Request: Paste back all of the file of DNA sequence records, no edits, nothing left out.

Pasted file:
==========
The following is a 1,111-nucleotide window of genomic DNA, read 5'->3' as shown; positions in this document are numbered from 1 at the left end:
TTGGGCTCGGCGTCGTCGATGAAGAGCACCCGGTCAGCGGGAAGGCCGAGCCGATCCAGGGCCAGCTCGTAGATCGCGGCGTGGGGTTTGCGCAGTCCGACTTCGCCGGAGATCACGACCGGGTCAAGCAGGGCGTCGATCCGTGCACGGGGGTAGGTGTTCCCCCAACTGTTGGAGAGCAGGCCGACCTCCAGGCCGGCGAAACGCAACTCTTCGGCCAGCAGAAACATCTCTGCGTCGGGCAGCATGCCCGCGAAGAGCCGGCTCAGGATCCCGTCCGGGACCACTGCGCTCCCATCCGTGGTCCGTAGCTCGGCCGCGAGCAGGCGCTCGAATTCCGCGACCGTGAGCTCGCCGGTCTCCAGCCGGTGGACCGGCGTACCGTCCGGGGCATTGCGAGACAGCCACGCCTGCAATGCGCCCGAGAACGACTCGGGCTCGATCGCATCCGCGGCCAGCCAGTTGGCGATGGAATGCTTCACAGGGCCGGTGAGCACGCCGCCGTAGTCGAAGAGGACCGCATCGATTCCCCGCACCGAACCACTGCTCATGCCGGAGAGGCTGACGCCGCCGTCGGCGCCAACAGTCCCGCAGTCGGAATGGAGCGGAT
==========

The following is a 1,111-nucleotide window of genomic DNA, read 5'->3' as shown; positions in this document are numbered from 1 at the left end:
TTGGGCTCGGCGTCGTCGATGAAGAGCACCCGGTCAGCGGGAAGGCCGAGCCGATCCAGGGCCAGCTCGTAGATCGCGGCGTGGGGTTTGCGCAGTCCGACTTCGCCGGAGATCACGACCGGGTCAAGCAGGGCGTCGATCCGTGCACGGGGGTAGGTGTTCCCCCAACTGTTGGAGAGCAGGCCGACCTCCAGGCCGGCGAAACGCAACTCTTCGGCCAGCAGAAACATCTCTGCGTCGGGCAGCATGCCCGCGAAGAGCCGGCTCAGGATCCCGTCCGGGACCACTGCGCTCCCATCCGTGGTCCGTAGCTCGGCCGCGAGCAGGCGCTCGAATTCCGCGACCGTGAGCTCGCCGGTCTCCAGCCGGTGGACCGGCGTACCGTCCGGGGCATTGCGAGACAGCCACGCCTGCAATGCGCCCGAGAACGACTCGGGCTCGATCGCATCCGCGGCCAGCCAGTTGGCGATGGAATGCTTCACAGGGCCGGTGAGCACGCCGCCGTAGTCGAAGAGGACCGCATCGATTCCCCGCACCGAACCACTGCTCATGCCGGAGAGGCTGACGCCGCCGTCGGCGCCAACAGTCCCGCAGTCGGAATGGAGCGGAT